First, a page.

AMC Car Show moved from Sept. 22 to Oct. 13 due to bad weather forecast
As told to Jay Ritch
Come and meet me during the AMC Car Show at Pace Park on October 13. The AMC Car Show was originally planned for September 22, but forecasted inclement weather caused organizers to postpone the show (after the newspaper print edition hit the stands)…
I am a 70+ year old Willys Jeep now owned by Jay Ritch of Salado.
Let me introduce myself
I recollect some young women and old men, noise, lights; I remember vibrations and sparks that shook my frame. I rolled out of the Toledo war plant on my own four wheels in November of 1942. I came into this world thanks to a US Army government contract for a scout car. The requirements were tough to meet and the time was very short to produce a prototype. Only one company met the challenge, a little car maker called Bantam. Bantam just wasn’t big enough to meet the demand of a nation gearing up for global war, so the Army thanked them kindly for the inspired design work and handed production contracts to Willys-Overland and Ford. I’m a Willys MB, one of about 360,000 that were made to win the war (Ford made another 270,000).
The war years
I spent my war years, like so many unsung heroes of the Greatest Generation, doing the mundane rear-echelon duties that drive the tip of the spear units that you see winning glory in the books and movies. I remained state-side, fulfilling my duties until the end of the war, then I rode a rail car to the Jewel of the South, Atlanta! There, the Army rebuilt me, fixing all the little things that were worn down by my 3 short hard years in service, I emerged from the 5th SC Shop in Atlanta all ready to continue in the peacetime Army, but still bearing the scars of wartime service; I have 3 sets of initials carved into my steering wheel by bored GI’s. That nice Atlanta overhaul shop even adorned me with a brass plate bolted to my engine! I stayed in the Army, shuttling soldiers back and forth until I was retired to civilian life back in ‘51.
I was sold to a nice young man, I later found out everyone called him Dad. He took me to Atlanta and we studied Orthodontics at Emory University and I learned so much about teeth. Dad finished school and went back home to Talladega. We had many adventures around Alabama, but I noticed we kept going to see a nice young lady (everyone later called her Mom). I carried Mom and Dad around town, to country picnics with their friends and we had a grand time!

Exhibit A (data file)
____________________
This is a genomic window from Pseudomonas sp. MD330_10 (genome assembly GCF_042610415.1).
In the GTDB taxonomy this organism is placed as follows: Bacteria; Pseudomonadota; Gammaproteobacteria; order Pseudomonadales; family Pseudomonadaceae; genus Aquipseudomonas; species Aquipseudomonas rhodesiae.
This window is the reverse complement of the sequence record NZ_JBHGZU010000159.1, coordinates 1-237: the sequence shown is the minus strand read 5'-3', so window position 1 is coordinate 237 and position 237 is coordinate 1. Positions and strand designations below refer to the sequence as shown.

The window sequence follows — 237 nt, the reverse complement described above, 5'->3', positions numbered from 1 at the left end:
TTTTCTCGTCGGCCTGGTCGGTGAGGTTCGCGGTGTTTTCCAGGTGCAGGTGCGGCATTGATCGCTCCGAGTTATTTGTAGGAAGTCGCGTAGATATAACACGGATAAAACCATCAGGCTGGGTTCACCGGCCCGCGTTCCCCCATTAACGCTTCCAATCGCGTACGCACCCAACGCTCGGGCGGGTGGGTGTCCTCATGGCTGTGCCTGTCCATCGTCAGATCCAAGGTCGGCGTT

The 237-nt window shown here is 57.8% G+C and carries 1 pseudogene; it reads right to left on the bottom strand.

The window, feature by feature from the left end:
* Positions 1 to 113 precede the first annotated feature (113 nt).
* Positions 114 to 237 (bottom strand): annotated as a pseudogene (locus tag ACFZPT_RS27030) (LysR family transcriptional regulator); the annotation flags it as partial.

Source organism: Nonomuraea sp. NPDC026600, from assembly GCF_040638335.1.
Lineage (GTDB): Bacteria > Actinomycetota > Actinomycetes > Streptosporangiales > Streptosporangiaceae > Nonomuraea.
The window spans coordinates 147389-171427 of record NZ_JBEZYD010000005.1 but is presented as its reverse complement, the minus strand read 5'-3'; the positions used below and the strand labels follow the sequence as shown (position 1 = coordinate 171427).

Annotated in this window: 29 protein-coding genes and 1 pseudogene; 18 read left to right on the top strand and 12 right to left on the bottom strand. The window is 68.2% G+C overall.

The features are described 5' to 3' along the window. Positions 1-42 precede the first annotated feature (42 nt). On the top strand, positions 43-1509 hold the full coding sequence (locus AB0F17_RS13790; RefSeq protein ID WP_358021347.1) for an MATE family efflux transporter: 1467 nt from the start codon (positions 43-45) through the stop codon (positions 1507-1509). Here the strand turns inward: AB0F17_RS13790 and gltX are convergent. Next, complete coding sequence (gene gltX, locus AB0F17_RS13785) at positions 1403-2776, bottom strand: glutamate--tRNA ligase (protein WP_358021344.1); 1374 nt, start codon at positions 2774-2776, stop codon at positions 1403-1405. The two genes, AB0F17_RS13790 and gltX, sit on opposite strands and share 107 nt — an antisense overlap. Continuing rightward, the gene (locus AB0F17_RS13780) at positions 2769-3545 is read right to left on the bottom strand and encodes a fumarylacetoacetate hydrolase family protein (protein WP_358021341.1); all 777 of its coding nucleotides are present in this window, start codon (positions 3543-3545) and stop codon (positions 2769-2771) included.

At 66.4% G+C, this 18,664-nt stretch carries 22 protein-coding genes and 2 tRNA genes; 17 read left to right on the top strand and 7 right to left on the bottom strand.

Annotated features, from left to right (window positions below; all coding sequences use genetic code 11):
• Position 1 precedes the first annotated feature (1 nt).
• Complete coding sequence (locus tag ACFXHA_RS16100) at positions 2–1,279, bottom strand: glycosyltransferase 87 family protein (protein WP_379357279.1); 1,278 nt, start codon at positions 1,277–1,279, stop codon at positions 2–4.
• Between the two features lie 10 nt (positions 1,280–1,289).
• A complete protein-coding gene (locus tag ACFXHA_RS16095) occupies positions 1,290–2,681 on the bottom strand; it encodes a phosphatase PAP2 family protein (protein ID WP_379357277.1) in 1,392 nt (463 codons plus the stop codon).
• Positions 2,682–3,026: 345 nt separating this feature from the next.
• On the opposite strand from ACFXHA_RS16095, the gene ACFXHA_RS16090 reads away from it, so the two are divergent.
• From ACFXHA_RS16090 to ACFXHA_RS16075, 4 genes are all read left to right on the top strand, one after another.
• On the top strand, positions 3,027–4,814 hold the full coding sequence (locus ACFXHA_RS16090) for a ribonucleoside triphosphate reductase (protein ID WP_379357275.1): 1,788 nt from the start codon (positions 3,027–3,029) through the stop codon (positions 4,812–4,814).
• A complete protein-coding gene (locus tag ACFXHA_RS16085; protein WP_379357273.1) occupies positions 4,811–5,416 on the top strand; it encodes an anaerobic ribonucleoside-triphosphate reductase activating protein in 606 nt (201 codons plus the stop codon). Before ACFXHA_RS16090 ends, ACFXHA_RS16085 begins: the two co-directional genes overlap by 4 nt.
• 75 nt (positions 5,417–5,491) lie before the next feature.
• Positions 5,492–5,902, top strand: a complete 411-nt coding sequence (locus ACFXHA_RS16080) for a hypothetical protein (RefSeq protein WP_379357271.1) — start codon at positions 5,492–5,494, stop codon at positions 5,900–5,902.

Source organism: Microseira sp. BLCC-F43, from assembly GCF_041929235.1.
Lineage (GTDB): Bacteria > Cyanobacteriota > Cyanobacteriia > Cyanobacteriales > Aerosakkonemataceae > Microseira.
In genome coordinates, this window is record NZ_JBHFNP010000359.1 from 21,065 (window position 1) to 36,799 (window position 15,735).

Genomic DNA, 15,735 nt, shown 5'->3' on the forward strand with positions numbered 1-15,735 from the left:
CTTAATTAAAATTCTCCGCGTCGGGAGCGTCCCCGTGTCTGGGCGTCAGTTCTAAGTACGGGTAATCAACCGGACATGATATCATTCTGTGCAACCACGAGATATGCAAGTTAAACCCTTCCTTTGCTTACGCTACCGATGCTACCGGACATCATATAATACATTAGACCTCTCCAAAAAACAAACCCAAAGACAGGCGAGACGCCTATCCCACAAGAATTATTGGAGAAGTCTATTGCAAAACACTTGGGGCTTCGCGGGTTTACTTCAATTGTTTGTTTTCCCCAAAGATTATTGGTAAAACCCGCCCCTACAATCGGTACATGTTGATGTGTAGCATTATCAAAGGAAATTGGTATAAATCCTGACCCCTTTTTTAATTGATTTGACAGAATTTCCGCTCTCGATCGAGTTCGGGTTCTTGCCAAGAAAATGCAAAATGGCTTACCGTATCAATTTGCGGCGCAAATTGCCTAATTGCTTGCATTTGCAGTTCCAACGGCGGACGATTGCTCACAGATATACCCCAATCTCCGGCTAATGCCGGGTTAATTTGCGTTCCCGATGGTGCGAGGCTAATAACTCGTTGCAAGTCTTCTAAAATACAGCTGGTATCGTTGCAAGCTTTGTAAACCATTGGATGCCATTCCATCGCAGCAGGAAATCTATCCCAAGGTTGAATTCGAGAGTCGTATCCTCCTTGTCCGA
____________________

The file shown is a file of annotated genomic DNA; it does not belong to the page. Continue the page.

We went gold panning in Talladega, but the hills were steep, muddy and rutted and Dad found out that some things are impossible even for Jeeps! Even though we didn’t find the mother lode and Dad and Mom had to walk out and leave me in the woods, she married him in 1954. Dad went back to Emory for residency, and we drove into Atlanta every day! Houses were bought and sold, babies were born, residency was finished and we all moved back to Alabama.
The Michaels were my family – I took care of them just like I took care of my soldiers, never breaking down and always ready to go!
The children would climb and play soldier and explore on me when they were little, and later I taught them how to drive. The children got big and moved away, and I spent more time in the barn, covered with a blanket and waiting for the next trip outside. Summers and winters passed, children grew up and grandchildren took their place. One day, Dad told me he was going to fix me up like new! Dad had time now, he no longer flew his airplane, he no longer fixed teeth, so he would sand my rusty spots, fix my dents, and carefully started to tag and replace all my little parts.
The job was a big one and he ran out of time. I didn’t see him anymore, so I slept in the shop at his house in Montgomery, covered with a blanket and wondering what was next.
`What I did not know, was that in 1998, Dad’s son, Ken told one of his friends in Birmingham about me; nothing happened then, but as life goes, a seed was planted. When Mom had to move from the wonderful Montgomery home in 2014, Ken asked this friend if I could come live with him in Texas!
Off to Texas